There is a meaty 1-player mode, but 2-16 multi-player is probably considered to be the core of this game, and it's really a mixed-bag. On one hand, it can be really fun with fifteen other players on the battlefield, but then you got a bunch of lazy, bastard-ass, cheating motherfuckers who play in Elimination matches just to team kill with their friends. This alone makes true Elimination matches virtually impossible, limiting multi-player to the cooperative modes. It wasn't a big problem when the game released, but team-killing has grown exponentially, and hasn't gotten any better. Another thing I really don't like is when some random asshole just happens to re-spawn right in front of me and I get helplessly gunned just because he had invincibility. It always happens to me. Granted, the spawn invincibility was put into the game to avoid re-spawn-point camping, but still. Dudes just pop-up out of nowhere and you can't do anything but run your ass off and pray. Re-spawning in general takes too long, and should be quicker; seven seconds may not seem long, but it is when you got a post going down because some motherfucker from the other side was lucky-enough to have spawned by it. As if the multi-player wasn't frustrating-enough already...







The scoring in this game seems a little off, too; in a Post Grab game, I got fourth place and all I did was run off a cliff and run around looking for opposition until I was killed! And it's not just the scoring that's a little off; the collision and calibration are off. In most Capcom games, there's a certain precision and unrivaled amount of control that the player has, and collision and calibration are the same every time you play. LP has none of this. Sometimes you hit your opponent, sometimes you don't; it's just too unpredictable. Experienced players will probably disagree with this, but even at point-blank range I can never seem to definite, clean shots (even with the Shotgun)! Grenade blasts seem random at best, and you can never tell if the blast will make you stumble, duck, flip, or die. There have been point-blank blasts made me stumble, and distant blasts that took my life. What the fuck? It was also disappointing to see that leveling-up ends at 99. Hopefully they break the ceiling in the Colonies upgrade; there really is no good excuse for a level-ceiling (given today's sophisticated game technology). And letting the room host select the stage layout is a little too convenient, if you ask me; it should have been random.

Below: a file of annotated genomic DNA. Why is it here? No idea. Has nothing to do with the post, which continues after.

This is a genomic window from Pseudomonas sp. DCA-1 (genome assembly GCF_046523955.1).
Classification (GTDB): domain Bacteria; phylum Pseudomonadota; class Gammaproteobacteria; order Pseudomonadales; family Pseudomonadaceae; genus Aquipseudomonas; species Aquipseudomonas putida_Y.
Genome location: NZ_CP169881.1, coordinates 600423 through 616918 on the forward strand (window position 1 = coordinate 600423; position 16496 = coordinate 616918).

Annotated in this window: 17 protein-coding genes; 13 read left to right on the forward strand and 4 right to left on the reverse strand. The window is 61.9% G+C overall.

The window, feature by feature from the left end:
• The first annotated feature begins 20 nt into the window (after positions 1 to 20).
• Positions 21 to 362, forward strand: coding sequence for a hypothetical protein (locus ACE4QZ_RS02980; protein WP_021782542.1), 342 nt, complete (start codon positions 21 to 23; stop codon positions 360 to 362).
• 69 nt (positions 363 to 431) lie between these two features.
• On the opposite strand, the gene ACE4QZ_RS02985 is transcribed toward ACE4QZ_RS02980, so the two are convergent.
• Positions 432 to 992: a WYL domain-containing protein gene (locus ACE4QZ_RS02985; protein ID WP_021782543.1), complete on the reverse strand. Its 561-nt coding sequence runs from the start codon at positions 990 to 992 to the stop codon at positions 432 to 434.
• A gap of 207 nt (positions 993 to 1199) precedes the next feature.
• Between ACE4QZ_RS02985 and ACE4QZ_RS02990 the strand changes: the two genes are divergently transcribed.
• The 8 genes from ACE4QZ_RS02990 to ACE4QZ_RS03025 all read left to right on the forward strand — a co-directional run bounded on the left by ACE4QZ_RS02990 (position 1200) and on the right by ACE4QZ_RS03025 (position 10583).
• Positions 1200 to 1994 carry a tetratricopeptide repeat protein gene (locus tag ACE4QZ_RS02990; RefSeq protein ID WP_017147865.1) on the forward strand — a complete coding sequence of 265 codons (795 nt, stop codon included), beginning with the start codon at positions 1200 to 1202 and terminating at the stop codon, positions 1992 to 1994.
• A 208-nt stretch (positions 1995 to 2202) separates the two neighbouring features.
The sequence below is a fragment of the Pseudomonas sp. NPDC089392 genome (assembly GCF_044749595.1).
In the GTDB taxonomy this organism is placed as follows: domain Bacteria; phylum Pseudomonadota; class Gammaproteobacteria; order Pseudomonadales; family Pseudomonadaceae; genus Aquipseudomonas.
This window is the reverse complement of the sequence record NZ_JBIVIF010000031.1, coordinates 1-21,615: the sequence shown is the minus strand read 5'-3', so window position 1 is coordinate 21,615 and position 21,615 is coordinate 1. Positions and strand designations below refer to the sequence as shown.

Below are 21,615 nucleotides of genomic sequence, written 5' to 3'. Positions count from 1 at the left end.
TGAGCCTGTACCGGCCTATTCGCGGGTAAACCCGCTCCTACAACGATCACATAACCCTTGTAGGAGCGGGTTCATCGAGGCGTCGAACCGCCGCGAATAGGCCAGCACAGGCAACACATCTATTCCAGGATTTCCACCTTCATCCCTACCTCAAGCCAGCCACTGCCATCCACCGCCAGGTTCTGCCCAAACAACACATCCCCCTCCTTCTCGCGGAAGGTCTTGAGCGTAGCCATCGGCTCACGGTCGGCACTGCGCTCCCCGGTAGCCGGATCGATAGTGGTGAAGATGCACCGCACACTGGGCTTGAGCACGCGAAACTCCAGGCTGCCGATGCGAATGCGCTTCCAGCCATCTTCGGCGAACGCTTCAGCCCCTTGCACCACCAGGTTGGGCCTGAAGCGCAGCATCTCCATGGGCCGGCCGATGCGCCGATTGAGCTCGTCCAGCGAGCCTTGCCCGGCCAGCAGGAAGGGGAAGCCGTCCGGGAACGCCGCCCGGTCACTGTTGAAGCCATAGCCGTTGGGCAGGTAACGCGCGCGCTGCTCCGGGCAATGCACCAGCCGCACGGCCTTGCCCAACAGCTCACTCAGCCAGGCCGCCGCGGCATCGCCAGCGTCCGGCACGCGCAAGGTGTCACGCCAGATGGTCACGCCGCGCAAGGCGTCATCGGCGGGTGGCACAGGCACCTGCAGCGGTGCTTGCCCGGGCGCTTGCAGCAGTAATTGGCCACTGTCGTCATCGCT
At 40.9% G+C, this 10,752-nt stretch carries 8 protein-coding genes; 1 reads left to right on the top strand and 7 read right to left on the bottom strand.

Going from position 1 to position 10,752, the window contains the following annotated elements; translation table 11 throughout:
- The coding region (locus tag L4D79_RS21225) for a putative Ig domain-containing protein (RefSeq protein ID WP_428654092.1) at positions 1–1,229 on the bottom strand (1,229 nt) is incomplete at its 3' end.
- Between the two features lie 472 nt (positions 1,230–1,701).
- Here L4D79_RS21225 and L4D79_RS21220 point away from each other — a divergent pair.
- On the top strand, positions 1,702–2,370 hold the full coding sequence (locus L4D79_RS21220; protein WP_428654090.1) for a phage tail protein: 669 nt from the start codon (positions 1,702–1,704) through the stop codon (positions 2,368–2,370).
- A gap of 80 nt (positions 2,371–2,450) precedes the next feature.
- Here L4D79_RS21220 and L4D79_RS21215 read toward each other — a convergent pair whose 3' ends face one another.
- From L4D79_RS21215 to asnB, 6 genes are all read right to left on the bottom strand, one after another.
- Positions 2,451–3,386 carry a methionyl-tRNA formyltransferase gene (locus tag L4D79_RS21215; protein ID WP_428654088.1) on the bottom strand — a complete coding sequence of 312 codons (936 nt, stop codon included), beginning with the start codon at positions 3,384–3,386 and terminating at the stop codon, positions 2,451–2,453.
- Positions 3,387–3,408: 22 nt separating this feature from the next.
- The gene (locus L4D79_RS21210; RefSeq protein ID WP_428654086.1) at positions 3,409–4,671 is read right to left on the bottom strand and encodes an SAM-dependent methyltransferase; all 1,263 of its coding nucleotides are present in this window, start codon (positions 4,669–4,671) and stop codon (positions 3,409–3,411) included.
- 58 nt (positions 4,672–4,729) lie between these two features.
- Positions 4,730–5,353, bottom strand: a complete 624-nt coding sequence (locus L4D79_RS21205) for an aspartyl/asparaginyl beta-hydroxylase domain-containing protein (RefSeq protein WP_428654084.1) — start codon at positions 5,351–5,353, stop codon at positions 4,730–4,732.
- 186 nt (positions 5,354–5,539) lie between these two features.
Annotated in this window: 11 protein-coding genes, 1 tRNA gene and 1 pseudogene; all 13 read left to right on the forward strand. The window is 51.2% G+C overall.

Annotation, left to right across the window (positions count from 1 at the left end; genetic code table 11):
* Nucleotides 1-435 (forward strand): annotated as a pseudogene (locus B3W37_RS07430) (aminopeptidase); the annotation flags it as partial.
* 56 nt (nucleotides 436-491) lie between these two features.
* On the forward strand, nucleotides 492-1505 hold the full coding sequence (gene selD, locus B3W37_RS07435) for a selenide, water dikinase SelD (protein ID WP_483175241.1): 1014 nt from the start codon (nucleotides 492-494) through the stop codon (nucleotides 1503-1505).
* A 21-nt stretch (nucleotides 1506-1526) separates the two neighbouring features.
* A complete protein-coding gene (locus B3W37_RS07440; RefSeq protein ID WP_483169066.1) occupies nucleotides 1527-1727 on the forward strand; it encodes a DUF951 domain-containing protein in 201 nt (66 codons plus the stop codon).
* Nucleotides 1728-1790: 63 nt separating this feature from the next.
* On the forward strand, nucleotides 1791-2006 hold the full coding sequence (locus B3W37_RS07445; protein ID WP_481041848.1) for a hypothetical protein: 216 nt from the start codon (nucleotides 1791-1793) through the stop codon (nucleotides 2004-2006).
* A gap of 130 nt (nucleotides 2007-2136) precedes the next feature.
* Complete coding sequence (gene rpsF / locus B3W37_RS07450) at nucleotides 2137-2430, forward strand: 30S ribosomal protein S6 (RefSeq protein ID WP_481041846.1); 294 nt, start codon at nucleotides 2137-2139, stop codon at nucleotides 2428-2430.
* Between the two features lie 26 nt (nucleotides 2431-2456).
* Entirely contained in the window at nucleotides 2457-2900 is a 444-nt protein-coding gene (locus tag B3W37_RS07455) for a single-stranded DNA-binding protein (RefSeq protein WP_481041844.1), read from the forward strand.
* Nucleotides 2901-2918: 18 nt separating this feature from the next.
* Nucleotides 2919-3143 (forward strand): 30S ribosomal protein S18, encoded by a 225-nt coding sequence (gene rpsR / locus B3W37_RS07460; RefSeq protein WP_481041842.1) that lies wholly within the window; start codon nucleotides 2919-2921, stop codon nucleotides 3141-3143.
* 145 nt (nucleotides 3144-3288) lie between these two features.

In cannot be denied, however, that the award system in multi-player is a cool idea to reward players for their performance in battle (and that Award Leaderboards are a nice addition). There's a good amount of substance to the multi-player, with a plethora of strategic possibilities there for players to sink their teeth into (environmental factors like crawlspaces and turrets, just to name a few). Familiar characters from the single-player game are opened-up for use in multi-player, and Capcom even used the new technology to make the game open-ended. It's cool how the game is always changing, and they can make updates whenever they want to address balance issues (which has already been done) or add new content (like stages). As of this writing, they have made around eight or so updates (most of which were new battlegrounds), and it's great to see that they can adjust the balance whenever something completely broken is discovered (unlike past Capcom "masterpieces" like SFIII3S).

Not to rain shit on anyone's parade (again), but there are a ton of glitches in the multi-player, and they do affect performance negatively; sometimes, I'll be shooting the hell out of some fool, he suddenly disappears, and when I notice, it's too late because some other asshole already shot (and killed) me because I was too preoccupied shooting at a phantom image of someone who already ran off. Now, this shit happens a little too often, and people take full advantage of it (or any other cheap exploit they can find). LP has about as many glitches as MVSC2; is that why the game is so popular? God, I hope they fix the multi-player in the Colonies upgrade. A few times, I've even seen dudes hovering in the air like Superman! Then you have the unpredictable camera (a real hindrance when it decides to render you helpless in the first-person view). When the camera goes out "on the fritz," you will know what it is like to be truly helpless with nowhere to run. In a word, it's pathetic, and in a phrase, downright ridiculous. It doesn't "plague" the game (as some might describe), but it happens enough to remind you that it exists.